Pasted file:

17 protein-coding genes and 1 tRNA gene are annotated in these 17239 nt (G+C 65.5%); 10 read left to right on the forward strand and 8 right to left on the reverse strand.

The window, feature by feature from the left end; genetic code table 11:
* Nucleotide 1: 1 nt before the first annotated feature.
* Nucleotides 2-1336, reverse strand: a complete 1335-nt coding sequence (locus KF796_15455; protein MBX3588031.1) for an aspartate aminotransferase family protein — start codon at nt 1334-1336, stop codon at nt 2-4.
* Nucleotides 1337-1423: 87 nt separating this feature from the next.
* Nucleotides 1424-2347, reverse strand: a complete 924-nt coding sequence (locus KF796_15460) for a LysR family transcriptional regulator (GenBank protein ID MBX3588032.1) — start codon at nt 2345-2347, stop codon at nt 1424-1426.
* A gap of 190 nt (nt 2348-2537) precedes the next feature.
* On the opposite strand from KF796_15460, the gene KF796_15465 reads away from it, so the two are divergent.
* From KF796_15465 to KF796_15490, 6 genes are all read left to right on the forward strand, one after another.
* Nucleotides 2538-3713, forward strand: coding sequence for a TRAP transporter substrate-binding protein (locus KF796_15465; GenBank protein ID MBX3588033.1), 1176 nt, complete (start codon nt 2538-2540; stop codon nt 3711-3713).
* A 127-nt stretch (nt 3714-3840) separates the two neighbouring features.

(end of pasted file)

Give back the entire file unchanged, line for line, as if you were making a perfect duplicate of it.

17 protein-coding genes and 1 tRNA gene are annotated in these 17239 nt (G+C 65.5%); 10 read left to right on the forward strand and 8 right to left on the reverse strand.

The window, feature by feature from the left end; genetic code table 11:
* Nucleotide 1: 1 nt before the first annotated feature.
* Nucleotides 2-1336, reverse strand: a complete 1335-nt coding sequence (locus KF796_15455; protein MBX3588031.1) for an aspartate aminotransferase family protein — start codon at nt 1334-1336, stop codon at nt 2-4.
* Nucleotides 1337-1423: 87 nt separating this feature from the next.
* Nucleotides 1424-2347, reverse strand: a complete 924-nt coding sequence (locus KF796_15460) for a LysR family transcriptional regulator (GenBank protein ID MBX3588032.1) — start codon at nt 2345-2347, stop codon at nt 1424-1426.
* A gap of 190 nt (nt 2348-2537) precedes the next feature.
* On the opposite strand from KF796_15460, the gene KF796_15465 reads away from it, so the two are divergent.
* From KF796_15465 to KF796_15490, 6 genes are all read left to right on the forward strand, one after another.
* Nucleotides 2538-3713, forward strand: coding sequence for a TRAP transporter substrate-binding protein (locus KF796_15465; GenBank protein ID MBX3588033.1), 1176 nt, complete (start codon nt 2538-2540; stop codon nt 3711-3713).
* A 127-nt stretch (nt 3714-3840) separates the two neighbouring features.